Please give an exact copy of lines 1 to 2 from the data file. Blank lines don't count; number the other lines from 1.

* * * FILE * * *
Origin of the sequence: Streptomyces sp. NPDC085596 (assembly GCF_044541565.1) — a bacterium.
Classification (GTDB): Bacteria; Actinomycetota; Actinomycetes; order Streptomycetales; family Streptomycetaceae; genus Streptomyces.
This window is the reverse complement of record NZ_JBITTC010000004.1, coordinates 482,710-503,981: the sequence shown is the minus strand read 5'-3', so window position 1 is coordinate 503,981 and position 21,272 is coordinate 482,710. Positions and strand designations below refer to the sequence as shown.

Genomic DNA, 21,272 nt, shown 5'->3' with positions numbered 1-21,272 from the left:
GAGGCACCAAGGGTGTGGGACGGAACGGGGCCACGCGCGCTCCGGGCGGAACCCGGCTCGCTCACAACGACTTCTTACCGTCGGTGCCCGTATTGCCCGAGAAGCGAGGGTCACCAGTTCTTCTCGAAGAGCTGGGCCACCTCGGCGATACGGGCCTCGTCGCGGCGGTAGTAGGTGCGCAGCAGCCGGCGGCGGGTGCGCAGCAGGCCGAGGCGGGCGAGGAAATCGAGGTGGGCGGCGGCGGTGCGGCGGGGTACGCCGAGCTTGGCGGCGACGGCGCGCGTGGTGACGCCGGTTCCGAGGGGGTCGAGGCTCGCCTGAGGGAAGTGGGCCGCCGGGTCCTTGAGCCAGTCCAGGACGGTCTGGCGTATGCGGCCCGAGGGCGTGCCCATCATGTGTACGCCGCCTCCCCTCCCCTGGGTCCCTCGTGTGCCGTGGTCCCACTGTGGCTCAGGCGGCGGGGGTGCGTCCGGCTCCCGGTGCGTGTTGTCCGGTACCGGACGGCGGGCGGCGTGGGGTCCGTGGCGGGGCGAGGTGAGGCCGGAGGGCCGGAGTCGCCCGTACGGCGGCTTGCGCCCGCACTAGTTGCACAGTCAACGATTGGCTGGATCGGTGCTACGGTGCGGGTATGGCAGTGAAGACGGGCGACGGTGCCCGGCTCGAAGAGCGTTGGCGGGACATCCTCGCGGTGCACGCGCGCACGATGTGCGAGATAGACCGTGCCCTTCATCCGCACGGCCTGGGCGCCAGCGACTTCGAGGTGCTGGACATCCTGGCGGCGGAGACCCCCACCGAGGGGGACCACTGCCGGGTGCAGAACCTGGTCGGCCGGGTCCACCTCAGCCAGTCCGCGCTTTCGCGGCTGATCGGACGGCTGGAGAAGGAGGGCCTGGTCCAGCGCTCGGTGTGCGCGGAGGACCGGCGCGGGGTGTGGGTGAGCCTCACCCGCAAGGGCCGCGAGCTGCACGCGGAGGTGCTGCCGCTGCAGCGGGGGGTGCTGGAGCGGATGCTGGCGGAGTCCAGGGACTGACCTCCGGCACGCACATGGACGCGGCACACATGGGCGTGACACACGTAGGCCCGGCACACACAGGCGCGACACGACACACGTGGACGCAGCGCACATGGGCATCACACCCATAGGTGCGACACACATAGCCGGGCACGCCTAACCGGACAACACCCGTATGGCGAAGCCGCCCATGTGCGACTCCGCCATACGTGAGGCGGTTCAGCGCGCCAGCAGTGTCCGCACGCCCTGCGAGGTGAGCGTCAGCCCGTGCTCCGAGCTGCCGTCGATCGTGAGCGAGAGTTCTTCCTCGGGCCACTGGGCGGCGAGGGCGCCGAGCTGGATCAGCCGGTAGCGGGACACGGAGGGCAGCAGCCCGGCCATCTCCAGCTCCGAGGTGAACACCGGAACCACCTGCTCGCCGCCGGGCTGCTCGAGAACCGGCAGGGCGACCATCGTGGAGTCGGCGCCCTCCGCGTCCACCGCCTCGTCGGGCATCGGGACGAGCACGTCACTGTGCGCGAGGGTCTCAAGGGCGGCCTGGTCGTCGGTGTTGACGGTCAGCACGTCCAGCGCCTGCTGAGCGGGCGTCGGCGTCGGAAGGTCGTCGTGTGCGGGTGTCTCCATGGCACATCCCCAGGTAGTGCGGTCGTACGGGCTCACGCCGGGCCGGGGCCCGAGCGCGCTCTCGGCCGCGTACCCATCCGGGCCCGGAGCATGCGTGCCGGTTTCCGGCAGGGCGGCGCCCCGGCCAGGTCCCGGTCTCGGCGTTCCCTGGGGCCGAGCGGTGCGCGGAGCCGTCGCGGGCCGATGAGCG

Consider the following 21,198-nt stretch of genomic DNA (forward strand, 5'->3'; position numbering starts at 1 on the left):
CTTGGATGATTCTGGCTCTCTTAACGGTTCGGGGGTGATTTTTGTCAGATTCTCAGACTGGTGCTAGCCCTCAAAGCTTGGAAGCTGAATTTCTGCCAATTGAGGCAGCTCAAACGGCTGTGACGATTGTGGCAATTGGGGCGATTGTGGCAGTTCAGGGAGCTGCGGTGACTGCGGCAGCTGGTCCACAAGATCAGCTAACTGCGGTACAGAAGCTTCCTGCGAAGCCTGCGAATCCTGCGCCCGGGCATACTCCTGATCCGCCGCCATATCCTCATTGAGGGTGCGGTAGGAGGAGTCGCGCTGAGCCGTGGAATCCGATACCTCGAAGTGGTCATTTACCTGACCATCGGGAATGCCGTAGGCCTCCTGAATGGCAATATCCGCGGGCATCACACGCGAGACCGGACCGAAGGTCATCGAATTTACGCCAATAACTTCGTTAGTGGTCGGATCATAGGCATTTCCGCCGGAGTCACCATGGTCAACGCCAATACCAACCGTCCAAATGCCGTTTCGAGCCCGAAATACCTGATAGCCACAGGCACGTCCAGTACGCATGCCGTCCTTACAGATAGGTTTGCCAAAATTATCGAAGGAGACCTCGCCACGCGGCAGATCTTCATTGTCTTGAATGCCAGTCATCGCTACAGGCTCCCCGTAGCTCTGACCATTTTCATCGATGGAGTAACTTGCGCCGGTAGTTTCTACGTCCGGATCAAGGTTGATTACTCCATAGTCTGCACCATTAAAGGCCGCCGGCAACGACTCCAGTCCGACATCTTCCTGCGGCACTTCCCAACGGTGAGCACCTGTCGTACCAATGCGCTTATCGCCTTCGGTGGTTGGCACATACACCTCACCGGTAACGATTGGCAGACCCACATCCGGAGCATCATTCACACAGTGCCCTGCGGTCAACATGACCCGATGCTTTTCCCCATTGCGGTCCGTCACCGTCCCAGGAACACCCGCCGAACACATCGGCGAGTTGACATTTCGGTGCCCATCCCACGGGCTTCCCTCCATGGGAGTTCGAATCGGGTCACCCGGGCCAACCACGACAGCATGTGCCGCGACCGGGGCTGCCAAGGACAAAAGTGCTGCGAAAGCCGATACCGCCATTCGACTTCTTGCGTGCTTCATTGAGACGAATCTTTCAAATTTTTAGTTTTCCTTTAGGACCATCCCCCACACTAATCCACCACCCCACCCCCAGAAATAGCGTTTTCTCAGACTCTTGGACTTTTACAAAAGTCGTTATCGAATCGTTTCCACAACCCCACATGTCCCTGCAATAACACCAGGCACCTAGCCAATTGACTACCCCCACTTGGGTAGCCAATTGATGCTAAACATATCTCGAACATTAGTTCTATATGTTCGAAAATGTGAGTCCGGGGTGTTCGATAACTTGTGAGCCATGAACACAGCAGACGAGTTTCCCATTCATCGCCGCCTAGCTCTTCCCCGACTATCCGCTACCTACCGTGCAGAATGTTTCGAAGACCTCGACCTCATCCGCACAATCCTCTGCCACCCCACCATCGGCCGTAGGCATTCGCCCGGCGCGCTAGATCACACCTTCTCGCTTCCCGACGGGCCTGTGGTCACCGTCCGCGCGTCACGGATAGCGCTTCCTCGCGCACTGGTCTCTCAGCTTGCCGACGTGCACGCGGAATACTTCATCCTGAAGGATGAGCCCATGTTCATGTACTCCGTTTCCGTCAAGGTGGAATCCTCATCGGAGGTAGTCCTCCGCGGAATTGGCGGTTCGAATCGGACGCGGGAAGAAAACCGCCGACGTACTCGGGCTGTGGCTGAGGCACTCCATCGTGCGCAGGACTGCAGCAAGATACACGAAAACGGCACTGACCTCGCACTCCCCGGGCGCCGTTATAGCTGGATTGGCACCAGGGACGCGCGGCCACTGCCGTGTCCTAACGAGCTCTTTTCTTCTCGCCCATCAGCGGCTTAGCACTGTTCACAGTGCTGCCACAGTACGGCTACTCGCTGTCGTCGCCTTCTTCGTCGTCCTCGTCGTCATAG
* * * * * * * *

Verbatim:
Origin of the sequence: Streptomyces sp. NPDC085596 (assembly GCF_044541565.1) — a bacterium.
Classification (GTDB): Bacteria; Actinomycetota; Actinomycetes; order Streptomycetales; family Streptomycetaceae; genus Streptomyces.